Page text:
• Where is the pain located?
  • Does the pain come and go, or is it continuous?
  • How would you describe the pain: sharp, dull, aching, throbbing, etc.?
  • What makes the pain better?
  • What makes the pain worse?
  • Does the pain stop you from doing things like bathing, eating, etc.?
  • You will be asked to rate your pain according to a pain intensity scale before and after treatment. Be as accurate as possible with your answer so that the staff can help you control your pain successfully.

Sometimes a patient is not able to tell the nurse or doctor about pain. There is a special method of rating pain for children and for those unable to communicate their needs. If this is the case with your family member, please talk to the nurse or doctor if you feel your loved one is in pain.

Patient Rights for Pain Control

You have the right to:

  • Information and answers to your questions about pain and pain relief.
  • Expect that the staff is concerned about your pain and that your doctor and nurse believe your complaints of pain.
  • A quick response from your doctor or nurse when you report pain.
  • The best appropriate/available pain relief treatments.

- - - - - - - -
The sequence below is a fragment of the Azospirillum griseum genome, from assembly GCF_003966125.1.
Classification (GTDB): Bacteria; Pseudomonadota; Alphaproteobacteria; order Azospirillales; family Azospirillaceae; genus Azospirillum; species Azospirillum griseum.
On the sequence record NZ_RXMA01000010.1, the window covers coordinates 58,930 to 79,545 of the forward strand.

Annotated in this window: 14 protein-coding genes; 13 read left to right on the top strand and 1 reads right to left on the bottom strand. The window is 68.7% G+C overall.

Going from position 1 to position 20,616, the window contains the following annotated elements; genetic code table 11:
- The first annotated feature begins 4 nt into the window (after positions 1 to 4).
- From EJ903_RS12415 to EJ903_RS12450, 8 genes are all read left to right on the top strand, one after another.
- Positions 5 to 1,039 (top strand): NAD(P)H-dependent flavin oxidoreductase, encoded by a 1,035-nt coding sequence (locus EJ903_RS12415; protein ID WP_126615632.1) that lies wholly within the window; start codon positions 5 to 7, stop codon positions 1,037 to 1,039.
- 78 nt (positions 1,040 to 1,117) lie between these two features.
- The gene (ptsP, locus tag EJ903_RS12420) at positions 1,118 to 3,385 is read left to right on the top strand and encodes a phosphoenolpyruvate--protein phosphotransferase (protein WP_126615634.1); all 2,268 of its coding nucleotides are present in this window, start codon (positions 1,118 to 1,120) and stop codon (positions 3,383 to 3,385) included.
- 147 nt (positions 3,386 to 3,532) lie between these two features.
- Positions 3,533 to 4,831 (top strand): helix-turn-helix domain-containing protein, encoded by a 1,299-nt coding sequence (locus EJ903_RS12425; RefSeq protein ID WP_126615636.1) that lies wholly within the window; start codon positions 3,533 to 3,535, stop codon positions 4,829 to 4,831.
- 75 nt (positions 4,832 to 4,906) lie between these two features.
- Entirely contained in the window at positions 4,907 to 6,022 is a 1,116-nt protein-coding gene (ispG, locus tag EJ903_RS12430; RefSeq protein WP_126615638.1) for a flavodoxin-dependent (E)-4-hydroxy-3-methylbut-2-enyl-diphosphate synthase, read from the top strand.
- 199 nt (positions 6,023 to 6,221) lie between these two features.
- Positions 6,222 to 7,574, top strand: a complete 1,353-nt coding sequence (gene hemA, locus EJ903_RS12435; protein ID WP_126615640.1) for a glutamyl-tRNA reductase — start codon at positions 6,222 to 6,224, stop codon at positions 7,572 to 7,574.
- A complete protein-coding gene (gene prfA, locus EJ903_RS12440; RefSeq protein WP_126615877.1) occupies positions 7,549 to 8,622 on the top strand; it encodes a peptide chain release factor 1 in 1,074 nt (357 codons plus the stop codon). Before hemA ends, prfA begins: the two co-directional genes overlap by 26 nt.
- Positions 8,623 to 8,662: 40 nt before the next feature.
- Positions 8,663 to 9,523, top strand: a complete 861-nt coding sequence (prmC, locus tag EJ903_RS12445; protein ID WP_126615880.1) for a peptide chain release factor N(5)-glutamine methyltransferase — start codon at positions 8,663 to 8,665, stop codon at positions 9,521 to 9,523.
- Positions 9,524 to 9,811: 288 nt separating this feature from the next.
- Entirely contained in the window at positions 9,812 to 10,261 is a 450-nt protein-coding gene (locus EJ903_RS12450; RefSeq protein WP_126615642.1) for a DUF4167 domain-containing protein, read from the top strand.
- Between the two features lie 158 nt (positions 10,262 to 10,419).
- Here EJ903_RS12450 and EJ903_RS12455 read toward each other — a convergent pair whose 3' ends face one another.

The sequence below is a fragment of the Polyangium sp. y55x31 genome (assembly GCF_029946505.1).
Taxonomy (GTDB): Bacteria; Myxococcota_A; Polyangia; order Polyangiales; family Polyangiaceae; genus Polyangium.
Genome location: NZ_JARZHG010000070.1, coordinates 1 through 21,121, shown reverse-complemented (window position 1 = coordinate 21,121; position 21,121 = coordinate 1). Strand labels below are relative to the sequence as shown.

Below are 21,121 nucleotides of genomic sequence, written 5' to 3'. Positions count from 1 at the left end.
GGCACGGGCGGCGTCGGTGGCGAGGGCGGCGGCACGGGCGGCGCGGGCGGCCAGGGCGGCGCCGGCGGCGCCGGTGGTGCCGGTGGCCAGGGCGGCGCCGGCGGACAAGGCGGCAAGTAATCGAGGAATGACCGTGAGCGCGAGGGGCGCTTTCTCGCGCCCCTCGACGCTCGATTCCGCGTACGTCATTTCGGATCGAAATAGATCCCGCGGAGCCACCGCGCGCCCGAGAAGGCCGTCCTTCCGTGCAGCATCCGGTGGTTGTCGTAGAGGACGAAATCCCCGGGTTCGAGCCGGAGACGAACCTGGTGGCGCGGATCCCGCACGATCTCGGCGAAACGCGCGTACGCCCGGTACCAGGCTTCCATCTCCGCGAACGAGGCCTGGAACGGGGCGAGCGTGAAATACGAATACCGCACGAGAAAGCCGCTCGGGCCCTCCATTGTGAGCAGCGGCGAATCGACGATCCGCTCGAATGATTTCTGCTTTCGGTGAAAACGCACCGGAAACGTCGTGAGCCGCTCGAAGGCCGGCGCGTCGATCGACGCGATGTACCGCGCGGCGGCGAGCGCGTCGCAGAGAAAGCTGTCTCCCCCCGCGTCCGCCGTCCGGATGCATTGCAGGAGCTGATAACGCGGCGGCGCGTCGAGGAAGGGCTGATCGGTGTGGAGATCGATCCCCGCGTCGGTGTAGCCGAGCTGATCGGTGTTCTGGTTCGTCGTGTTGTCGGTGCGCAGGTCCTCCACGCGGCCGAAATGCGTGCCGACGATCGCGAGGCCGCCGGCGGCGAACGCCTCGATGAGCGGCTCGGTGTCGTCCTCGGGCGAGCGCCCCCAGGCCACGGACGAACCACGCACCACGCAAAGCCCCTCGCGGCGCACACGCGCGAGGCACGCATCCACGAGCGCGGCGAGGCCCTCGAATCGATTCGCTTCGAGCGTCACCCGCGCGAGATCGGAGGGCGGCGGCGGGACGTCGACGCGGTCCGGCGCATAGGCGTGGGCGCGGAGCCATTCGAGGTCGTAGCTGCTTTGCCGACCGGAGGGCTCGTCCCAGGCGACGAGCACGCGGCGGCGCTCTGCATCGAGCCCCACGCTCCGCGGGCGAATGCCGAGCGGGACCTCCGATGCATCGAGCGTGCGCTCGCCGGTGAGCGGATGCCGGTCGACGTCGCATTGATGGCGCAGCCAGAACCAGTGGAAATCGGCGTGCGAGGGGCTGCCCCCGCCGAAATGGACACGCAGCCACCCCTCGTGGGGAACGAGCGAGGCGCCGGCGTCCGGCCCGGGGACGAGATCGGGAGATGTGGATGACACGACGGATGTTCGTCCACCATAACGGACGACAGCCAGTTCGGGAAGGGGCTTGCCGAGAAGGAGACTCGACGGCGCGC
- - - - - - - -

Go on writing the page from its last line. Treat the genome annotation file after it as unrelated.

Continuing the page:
• A second opinion on your pain management if needed.

Patient Responsibilities for Pain Control

You have the responsibility to:

  • Ask your doctor what to expect regarding pain management.
  • Discuss different kinds of pain relief choices with your doctor.
  • Work with your doctor to make a pain management plan.
  • Ask for pain relief as soon as the pain begins.
  • Help doctors and nurses measure your pain.
  • Tell your doctor or nurse about any pain that won’t go away.
  • Discuss any personal, cultural, spiritual and/or ethnic beliefs that might alter or affect your pain management plan with your doctor or nurse.

Patient safety concerns can be reported to The Joint Commission:

Office of Quality and Patient Safety
The Joint Commission
One Renaissance Boulevard
Oakbrook Terrace, IL 60181